Robert Perry, author of Signs: A New Approach to Coincidence, Synchronicity, Guidance, Life Purpose, and God’s Plan (2009), describes synchronistic events in more modern terms:

Perry defines a sign as a CMPE (Conjunction of Meaningfully Parallel Events) which “consists of at least two events occurring within hours of each other that, seemingly by chance, are strikingly similar—they share an impressive list of parallels. Through the relationship between the two events, the CMPE highlights a situation in our lives and communicates a definite perspective on that situation” (Jargodski, 2010).

Perry outlines CMPE via a four point model (Jargodski, 2010):

  • Events: Two or more distinct events that are independent of each other and strikingly similar occur within hours.
  • Parallels: These two events share a long list of objective similarities. This list will be composed of specific, unlikely parallels surrounded by more general parallels.
  • Subject situation: The CMPE is about a situation in your life that fits the overall story told by the parallels and is probably current, uncertain, unresolved, or at least needing confirmation.
  • Interpretation: The parallels and symbolic situation will together frame the subject situation in certain way, a way that addresses your specific concern.

What is the purpose of synchronicity?

In his book, Perry describes synchronicity as “a phenomenon in which events converge in ways that are so incredibly improbable that chance seems out of the question. Rather it appears as if some unseen presence is mysteriously orchestrating events so as to shape them into a message for us. This presence seems responsive to our needs, since it speaks to situations in which we need counsel. By giving us this counsel, it displays the characteristics one would associate with a counselor, a guide, or a parent. It seems to have our welfare in mind, since it apparently tries to move us in the direction of achieving successful outcomes and realizing our highest potentials” (Jargodski, 2010).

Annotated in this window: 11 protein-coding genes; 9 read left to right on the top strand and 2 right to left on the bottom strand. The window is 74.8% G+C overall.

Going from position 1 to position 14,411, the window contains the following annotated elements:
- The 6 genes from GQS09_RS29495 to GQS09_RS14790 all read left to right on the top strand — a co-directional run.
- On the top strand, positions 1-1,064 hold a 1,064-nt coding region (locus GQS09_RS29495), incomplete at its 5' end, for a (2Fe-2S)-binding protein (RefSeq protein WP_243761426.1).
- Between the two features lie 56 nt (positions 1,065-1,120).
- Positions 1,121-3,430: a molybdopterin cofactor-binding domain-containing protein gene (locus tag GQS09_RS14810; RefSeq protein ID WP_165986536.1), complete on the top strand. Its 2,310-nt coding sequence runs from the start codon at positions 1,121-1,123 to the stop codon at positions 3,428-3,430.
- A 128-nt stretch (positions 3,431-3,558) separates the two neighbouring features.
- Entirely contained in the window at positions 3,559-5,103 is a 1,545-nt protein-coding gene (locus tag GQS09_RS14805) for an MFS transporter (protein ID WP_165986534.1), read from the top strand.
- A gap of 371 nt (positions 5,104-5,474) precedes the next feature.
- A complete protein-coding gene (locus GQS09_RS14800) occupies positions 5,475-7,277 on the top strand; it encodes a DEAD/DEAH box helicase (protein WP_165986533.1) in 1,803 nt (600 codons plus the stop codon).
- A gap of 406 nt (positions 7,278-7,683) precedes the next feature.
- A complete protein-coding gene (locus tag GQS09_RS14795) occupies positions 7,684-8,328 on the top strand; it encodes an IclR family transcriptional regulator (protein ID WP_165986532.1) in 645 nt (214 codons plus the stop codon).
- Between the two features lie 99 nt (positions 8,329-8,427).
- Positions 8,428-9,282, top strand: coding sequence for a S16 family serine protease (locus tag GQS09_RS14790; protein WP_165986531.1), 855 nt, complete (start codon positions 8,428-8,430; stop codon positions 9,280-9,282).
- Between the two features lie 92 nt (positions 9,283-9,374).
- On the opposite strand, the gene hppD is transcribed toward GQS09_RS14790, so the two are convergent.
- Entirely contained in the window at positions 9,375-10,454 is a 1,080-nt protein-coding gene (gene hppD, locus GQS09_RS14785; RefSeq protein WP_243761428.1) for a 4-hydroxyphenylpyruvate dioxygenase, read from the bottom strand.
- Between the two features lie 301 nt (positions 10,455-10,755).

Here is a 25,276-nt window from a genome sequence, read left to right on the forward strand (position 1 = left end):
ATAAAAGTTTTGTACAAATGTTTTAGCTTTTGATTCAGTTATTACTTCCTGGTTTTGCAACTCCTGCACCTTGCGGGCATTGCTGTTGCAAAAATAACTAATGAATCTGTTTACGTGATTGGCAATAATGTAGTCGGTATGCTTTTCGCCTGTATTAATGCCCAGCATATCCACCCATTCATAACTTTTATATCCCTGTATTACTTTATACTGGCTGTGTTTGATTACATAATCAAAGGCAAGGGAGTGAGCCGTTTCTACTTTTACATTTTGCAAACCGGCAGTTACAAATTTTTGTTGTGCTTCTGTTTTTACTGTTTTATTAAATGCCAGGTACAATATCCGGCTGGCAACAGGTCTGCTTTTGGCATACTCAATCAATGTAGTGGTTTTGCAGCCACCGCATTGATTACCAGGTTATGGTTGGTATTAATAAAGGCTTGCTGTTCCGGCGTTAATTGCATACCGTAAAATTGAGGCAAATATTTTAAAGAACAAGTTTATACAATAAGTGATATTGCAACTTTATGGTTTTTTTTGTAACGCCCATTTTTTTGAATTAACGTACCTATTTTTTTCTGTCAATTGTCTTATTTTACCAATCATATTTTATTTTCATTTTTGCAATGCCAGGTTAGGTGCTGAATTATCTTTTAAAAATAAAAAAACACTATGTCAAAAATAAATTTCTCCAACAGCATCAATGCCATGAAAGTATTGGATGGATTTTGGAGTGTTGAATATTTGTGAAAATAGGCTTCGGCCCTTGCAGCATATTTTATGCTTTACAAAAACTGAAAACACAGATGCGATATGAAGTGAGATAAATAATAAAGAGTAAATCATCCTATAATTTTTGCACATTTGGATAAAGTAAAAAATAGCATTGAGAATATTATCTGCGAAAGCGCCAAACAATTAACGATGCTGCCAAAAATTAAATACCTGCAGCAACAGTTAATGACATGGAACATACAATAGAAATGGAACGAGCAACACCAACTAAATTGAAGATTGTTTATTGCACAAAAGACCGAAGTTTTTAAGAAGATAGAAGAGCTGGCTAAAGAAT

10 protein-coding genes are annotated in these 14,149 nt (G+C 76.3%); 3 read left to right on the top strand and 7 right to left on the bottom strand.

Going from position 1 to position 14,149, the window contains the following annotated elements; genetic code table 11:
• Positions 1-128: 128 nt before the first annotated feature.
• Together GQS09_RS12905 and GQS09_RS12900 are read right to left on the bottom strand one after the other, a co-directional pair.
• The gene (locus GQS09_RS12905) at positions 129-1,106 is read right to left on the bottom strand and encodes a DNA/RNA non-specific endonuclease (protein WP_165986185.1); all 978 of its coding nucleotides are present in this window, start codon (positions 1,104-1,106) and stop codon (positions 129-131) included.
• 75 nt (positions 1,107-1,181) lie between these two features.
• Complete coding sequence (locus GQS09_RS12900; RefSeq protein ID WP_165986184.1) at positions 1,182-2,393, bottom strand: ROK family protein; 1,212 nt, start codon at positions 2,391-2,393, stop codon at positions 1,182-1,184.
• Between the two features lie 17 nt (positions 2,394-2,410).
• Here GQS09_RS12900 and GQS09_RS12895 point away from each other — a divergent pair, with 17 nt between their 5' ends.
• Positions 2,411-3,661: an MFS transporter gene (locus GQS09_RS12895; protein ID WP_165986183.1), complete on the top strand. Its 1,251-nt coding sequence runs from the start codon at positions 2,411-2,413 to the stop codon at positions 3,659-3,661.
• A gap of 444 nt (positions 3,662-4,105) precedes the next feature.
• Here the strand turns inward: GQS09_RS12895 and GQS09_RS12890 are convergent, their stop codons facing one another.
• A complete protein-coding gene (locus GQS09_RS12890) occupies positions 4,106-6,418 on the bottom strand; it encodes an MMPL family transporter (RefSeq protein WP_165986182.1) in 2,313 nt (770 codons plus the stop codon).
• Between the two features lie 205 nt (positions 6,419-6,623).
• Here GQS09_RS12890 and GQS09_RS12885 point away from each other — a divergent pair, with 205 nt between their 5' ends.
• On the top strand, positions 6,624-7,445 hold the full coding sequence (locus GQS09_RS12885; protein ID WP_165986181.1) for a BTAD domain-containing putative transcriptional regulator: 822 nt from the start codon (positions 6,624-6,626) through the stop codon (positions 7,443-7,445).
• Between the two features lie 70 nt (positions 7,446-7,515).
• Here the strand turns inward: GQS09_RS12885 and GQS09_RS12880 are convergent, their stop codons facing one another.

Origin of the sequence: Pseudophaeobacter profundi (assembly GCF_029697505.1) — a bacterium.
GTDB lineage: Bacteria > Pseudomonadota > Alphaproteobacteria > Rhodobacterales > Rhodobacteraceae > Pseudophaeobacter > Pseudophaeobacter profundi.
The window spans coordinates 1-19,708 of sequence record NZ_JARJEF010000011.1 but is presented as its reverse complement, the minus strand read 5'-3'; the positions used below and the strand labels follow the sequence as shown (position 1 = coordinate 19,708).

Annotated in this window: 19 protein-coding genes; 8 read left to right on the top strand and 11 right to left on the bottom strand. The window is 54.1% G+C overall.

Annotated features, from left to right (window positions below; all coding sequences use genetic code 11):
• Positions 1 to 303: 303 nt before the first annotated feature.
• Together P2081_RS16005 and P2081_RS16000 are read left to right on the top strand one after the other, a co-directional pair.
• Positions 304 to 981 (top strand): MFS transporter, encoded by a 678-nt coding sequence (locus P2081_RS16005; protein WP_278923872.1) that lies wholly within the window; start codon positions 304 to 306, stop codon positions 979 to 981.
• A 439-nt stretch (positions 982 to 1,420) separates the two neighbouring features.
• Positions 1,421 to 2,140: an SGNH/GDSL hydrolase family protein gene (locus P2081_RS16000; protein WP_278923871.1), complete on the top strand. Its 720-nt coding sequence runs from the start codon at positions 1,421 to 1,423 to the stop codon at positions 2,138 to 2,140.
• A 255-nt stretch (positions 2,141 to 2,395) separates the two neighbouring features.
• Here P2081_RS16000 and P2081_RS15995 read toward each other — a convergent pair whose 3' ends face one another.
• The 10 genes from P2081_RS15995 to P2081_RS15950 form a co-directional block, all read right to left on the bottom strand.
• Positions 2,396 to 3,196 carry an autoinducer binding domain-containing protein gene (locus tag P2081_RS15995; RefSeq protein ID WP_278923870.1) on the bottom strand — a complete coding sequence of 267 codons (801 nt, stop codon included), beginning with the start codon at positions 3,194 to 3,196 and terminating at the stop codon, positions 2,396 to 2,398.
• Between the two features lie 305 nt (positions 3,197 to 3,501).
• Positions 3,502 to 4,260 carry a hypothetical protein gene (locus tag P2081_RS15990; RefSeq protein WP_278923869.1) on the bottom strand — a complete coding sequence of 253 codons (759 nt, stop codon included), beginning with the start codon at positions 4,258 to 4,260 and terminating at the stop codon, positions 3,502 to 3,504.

Synchronicity is; thus, evidence of spiritual growth.  Jargodski (2009) describes a four step model to increase spiritual growth:

  • Quiet the mind, i.e., quiet the voice of the ego which is characterized by fear, anxiety, blame-seeking (emphasized in Buddhism and Yoga)
  • Open the heart or change the heart by eliminating the bitterness blocking the expression of agape (emphasized in the Gospels as the metanoia and often mistranslated as repentance)
  • Unite the mind with the heart so all intrapsychic divisions are healed
  • Transform your relationships, relationships understood here in the broadest sense of the word so one lives in harmony with the Universe

Jargodski (2009) describes that synchronistic events begin to happen more regularly as one becomes more at harmony with the universe.  He suggests that synchronicity could; in fact, be a new measure of ethical righteousness with actions being classified by presence of synchronicity rather than by the labels of right or wrong.  Jargodski (2009) posits that the degree to which one follows his synchronistic guidance could further determine the extent of relief from accidents, sickness, and even transformation of physical body into what Buddhists would refer to as Nirvana.

As Jargodski (2009) states: “It appears that a single ego-bound individual is incapable of achieving this sort of invulnerability for the simple reason that the ego-level mind is by definition unable to join with others on a deep level. To achieve a collision-reducing relationship one needs at least two individuals who are connected on a deep level as a result of lowering their ego defenses.”

Where is the ideal of synchronicity headed?

The research into synchronicity is far from over.  Hyland (2004) has conducted research in which he believes that synchronicity is caused by quantum entanglement (Limar, 2011).  The belief that quantum entanglement exists on a very microscopic level, signifies the importance of such a concept.  Synchronicity is part of our DNA, as Hyland (2004) describes that meiosis is guided by this quantum entanglement.  In the expansion of synchronistic thought on the level of quantum physics, researchers are discovering even more about how the universe and living being may be connected, allowing us to use these connections to improve upon ourselves and our role in the world.


Jargodzki, C. (2009). Changing views of synchronicity from Carl Jung to Robert Perry. Retrieved February 22, 2017, from

Lamar, I. (2011). Carl G. Jung’s Synchronicity and Quantum Entanglement: Schrödinger’s Cat ‘Wanders’ Between Chromosomes . Retrieved February 22, 2017, from

Wikipedia. (2017, February 17). Synchronicity. Retrieved February 22, 2017, from